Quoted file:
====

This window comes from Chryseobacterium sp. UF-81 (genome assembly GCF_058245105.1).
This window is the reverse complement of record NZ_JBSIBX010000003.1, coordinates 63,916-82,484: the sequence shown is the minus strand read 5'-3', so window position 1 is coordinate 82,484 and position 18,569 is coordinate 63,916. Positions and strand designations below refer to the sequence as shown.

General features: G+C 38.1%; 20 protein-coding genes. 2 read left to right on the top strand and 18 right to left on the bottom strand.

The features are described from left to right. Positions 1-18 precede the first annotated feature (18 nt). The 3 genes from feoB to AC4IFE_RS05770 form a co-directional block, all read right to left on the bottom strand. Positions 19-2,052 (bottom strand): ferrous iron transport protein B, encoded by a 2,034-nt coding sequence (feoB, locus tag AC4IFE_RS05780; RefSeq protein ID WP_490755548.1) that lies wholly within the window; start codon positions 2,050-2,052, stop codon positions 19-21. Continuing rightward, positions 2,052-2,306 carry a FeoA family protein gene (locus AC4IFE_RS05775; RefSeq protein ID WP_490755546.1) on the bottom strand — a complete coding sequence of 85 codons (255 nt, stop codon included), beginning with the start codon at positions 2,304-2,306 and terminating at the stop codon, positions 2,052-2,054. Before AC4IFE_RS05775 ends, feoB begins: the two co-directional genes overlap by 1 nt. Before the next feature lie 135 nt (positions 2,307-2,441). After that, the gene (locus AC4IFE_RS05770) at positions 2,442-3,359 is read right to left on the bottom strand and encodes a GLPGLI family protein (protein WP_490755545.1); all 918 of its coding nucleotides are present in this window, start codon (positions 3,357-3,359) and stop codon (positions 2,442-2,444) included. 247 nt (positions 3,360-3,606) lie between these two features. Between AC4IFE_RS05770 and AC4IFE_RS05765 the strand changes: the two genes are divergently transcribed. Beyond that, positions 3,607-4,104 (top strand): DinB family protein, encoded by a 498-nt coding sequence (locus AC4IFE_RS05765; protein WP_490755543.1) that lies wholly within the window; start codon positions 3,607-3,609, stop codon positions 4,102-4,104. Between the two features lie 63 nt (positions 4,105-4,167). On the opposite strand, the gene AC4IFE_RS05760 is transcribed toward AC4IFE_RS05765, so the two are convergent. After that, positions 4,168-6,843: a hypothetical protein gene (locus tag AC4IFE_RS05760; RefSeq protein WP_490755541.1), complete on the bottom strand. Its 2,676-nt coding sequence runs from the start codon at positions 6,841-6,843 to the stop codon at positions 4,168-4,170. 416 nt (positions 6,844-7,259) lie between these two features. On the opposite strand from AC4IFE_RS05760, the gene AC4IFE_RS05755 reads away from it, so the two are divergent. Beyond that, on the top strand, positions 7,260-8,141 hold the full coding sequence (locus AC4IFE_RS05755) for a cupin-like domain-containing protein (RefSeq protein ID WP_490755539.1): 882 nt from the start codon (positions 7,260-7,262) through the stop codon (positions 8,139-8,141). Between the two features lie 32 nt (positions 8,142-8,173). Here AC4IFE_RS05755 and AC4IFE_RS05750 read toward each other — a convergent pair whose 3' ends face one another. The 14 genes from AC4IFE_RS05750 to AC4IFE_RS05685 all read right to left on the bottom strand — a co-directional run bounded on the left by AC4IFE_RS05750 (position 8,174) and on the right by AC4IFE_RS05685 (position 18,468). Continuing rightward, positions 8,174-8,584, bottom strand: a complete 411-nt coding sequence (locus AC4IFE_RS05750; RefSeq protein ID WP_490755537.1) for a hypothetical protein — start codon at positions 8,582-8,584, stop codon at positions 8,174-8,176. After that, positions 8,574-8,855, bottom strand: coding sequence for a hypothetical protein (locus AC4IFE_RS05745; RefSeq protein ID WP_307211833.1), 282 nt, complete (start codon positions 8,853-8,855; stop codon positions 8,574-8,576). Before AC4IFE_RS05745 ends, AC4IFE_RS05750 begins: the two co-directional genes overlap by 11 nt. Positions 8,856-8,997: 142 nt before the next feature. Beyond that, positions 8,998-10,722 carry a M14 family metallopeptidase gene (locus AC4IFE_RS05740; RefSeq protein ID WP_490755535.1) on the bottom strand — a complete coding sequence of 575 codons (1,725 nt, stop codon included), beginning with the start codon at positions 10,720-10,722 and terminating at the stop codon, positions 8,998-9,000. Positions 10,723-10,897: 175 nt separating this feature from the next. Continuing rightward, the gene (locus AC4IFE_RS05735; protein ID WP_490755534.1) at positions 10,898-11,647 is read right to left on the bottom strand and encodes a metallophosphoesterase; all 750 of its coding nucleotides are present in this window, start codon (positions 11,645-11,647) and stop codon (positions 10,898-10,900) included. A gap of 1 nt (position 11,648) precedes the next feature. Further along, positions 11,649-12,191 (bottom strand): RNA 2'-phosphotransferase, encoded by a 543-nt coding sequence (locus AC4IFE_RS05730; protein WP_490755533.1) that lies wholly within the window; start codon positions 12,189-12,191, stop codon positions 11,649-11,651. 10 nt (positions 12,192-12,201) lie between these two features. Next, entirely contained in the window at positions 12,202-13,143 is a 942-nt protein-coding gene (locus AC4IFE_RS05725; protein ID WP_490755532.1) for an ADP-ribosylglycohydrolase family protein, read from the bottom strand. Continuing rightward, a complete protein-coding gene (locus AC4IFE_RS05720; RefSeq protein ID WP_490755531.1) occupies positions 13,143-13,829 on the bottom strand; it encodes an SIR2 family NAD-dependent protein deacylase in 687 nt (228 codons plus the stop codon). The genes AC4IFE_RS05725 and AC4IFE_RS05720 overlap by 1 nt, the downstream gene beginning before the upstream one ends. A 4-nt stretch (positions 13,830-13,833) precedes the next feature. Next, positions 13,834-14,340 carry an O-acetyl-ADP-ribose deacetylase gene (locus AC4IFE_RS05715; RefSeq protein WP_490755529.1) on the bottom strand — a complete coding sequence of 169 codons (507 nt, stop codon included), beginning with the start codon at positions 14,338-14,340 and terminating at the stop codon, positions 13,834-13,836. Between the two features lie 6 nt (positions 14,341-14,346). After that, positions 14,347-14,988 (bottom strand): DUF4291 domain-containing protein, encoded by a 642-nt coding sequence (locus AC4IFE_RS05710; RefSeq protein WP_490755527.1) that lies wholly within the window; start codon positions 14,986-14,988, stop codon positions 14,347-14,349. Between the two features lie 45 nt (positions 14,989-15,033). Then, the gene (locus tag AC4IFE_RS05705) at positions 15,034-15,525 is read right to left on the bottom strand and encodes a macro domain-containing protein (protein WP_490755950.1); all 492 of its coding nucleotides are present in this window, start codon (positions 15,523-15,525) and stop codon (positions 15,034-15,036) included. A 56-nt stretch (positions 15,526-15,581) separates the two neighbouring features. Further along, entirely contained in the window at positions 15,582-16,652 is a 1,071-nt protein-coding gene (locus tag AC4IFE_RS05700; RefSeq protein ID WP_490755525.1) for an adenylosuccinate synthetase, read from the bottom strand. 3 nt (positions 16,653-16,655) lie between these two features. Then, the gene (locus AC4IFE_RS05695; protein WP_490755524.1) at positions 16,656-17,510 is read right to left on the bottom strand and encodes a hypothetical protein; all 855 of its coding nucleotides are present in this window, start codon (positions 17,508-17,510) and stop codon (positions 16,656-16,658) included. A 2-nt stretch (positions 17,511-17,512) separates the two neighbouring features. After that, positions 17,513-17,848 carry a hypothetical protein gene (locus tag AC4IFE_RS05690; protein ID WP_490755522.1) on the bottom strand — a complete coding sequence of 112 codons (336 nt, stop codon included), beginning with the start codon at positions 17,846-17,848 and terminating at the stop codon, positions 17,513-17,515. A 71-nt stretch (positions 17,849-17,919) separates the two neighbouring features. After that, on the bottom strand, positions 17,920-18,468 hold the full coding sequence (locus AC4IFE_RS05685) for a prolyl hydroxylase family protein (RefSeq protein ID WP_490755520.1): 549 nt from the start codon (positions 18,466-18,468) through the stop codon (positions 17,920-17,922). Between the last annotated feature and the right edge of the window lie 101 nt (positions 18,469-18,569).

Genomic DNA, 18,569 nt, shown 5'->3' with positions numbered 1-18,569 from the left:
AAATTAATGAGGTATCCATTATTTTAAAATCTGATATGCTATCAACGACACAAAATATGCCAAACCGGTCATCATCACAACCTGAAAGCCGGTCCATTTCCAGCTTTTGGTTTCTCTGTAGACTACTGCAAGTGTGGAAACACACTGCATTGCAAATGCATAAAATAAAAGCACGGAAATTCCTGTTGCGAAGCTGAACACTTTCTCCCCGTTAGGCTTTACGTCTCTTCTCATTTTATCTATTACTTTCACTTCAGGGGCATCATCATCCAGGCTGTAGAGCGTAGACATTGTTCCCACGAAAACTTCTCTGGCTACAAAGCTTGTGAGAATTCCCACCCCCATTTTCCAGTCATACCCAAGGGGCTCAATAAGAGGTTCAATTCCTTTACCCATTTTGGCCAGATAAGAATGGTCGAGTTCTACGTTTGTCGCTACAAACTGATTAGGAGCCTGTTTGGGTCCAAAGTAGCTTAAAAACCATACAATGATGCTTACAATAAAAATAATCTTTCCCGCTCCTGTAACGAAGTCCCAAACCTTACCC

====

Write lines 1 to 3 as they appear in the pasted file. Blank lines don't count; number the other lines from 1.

This window comes from Chryseobacterium sp. UF-81 (genome assembly GCF_058245105.1).
This window is the reverse complement of record NZ_JBSIBX010000003.1, coordinates 63,916-82,484: the sequence shown is the minus strand read 5'-3', so window position 1 is coordinate 82,484 and position 18,569 is coordinate 63,916. Positions and strand designations below refer to the sequence as shown.

General features: G+C 38.1%; 20 protein-coding genes. 2 read left to right on the top strand and 18 right to left on the bottom strand.